By Brian Scott Lipton . . . 

“What we’ve got here is a failure to communicate.” This now-classic line from the 1967 film Cool Hand Luke could be projected above the stage for the entirety of Anchuli Felicia King’s ambitious, multi-pronged drama, Golden Shield, now playing at Manhattan Theatre Club-New York City Center Stage 1.

Ostensibly about China’s (successful) attempt to create a strong and effective Internet firewall in advance of the 2008 Beijing Olympics, King’s work is about far more than how technology both hinders and helps our communications. She offers a myriad of reasons for why the truth of life often escapes our grasp, including shame, pride, resentment, good intentions, and literal mistranslations from one language to another. Indeed, you may think twice before opening your mouth again after seeing this show.

Kristen Hung and Michael C. Liu

Still, it’s frankly a bit too much for one play to handle, especially with the constant jumps back and forth in time and place (from 2006 to 2016, from China to Texas to Australia, among other locations)—transitions which director May Adrales doesn’t handle as smoothly as she might, and which are sometimes clumsily conveyed on (set designer) dots’ LED-heavy set. 

Moreover, for those who insist on plays having likable characters as their protagonists (something which I do not personally insist on), Golden Shield comes up a bit short. Cindy Cheung’s truthful, if less-than sympathetic, performance practically paints Julie Chen, the lawyer for a group of Chinese dissidents suing a U.S-based tech company, as little more than a raging egotist, rather than a woman of color trying to prove herself in a white male-dominated world. (Her opposing counsel Jane, a smooth-talking, often condescending Brit—well played by Gillian Saxer—only comes off slightly better.)

Max Gordon Moore and Daniel Jenkins

Julie, who clearly is lacking in people skills, also seems unduly harsh, interacting with her much younger sister Eva (an excellent Rubio Qian), who blames Julie for abandoning her as a child in Beijing, leaving her in the care of their reportedly “crazy” mother. While we may feel somewhat sorry for her, Eva proves to be no saint and gets her “revenge” on Julie in some fairly unorthodox ways. Never has family therapy seemed more important.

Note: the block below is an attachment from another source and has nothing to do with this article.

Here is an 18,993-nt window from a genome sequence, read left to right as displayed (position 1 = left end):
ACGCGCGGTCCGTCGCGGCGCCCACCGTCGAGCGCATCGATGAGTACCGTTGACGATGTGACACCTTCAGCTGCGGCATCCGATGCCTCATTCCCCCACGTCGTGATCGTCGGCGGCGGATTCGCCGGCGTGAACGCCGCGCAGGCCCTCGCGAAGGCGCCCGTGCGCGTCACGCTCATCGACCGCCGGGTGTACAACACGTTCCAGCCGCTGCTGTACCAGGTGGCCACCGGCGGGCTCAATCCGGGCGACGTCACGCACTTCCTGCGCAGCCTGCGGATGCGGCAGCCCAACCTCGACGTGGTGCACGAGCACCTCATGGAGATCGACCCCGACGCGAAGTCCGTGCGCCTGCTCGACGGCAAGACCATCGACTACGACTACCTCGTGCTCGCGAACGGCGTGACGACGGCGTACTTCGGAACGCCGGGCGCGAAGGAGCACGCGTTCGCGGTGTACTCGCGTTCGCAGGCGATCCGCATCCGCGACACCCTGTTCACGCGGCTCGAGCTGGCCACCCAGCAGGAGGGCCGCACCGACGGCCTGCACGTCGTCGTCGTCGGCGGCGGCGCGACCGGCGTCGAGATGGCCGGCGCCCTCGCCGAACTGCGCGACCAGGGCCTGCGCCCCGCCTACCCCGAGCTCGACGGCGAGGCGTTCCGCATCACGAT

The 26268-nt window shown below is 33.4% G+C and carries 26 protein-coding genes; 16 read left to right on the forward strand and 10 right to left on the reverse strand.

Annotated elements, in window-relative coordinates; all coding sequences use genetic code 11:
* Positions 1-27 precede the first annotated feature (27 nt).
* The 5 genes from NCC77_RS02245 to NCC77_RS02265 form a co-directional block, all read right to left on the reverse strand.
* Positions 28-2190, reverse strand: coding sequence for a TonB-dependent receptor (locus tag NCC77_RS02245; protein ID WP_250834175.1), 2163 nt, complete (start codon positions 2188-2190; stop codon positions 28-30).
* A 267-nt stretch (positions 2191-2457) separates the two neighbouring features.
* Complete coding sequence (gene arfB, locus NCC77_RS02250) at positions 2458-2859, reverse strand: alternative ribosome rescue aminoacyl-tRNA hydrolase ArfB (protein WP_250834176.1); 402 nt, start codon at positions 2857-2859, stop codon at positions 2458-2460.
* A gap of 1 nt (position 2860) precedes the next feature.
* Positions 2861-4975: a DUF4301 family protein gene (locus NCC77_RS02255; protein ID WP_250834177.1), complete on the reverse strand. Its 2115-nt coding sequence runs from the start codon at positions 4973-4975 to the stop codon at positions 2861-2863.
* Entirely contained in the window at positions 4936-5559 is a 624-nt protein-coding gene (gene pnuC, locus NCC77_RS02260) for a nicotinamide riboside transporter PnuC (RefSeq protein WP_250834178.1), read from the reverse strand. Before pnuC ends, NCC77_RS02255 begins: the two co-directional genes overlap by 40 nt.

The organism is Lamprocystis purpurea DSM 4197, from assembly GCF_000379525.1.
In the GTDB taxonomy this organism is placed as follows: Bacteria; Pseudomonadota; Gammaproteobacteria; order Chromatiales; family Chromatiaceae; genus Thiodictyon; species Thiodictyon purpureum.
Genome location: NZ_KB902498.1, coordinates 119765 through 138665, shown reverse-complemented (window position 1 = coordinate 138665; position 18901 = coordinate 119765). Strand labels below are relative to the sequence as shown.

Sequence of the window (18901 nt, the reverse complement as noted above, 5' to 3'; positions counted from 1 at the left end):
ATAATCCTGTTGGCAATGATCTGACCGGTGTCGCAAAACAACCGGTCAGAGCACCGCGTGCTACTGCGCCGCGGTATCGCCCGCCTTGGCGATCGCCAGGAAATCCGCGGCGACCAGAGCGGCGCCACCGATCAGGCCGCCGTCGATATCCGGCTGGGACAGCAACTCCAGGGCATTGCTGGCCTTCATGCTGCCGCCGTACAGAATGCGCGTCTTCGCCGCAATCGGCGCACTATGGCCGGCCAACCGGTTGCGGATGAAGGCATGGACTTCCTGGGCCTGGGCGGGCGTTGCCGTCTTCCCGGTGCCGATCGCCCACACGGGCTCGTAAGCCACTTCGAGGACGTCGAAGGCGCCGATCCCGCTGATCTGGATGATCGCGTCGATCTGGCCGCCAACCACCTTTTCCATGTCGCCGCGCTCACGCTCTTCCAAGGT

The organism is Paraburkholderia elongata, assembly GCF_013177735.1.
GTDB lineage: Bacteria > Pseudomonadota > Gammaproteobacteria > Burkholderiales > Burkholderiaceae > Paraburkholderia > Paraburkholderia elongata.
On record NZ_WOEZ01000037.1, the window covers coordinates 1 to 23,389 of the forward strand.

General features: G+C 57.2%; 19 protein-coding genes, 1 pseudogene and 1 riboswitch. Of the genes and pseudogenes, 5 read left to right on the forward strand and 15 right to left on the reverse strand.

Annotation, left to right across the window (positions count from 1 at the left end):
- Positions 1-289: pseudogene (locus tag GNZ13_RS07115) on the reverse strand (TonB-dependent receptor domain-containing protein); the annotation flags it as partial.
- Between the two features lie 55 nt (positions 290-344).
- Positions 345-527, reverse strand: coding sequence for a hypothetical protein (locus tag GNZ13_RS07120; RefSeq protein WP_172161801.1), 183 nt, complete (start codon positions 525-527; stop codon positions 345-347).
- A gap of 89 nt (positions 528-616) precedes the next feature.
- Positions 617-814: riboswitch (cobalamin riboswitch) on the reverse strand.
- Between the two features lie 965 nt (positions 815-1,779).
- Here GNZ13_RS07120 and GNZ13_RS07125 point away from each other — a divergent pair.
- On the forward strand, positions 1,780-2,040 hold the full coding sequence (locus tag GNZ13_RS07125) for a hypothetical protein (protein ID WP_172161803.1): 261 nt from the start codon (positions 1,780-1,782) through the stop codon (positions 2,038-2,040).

Meanwhile, little good can be said about Marshall McLaren (a pitch-perfect Max Gordon Moore), the tech company’s foul-mouthed, money-hungry and altogether slimy CEO. True, most of the other men in the work, such as the main plaintiff, Li Don (a moving Michael C. Liu) and Marshall’s weak right-hand man, Larry and Cindy’s mostly upstanding partner Richard (both evocatively portrayed by Daniel Jenkins), all fare somewhat better, though each has his own flaws. 

Ruibo Qian and Gillian Saker

As for the largest male role, a character known only as The Translator—who acts as a narrator and translator for the audience, and eventually a literal translator for Julie towards the trial’s end—I’m not completely sure how King wants us to feel about him, especially given his own admissions of how he doesn’t always strictly adhere to the rules of his own profession. However, Fang Du’s incredibly engaging performance clearly makes him an audience favorite.

If there is one lesson though to be taken away from Golden Shield, it’s that we all need to let our armor down and be honest with one another, both in how we behave and what we say.

Golden Shield. Through June 12 at Manhattan Theatre Club-New York City Center Stage 1 (131 West 55th Street, between Sixth and Seventh Avenues). 

Photos: Julieta Cervantes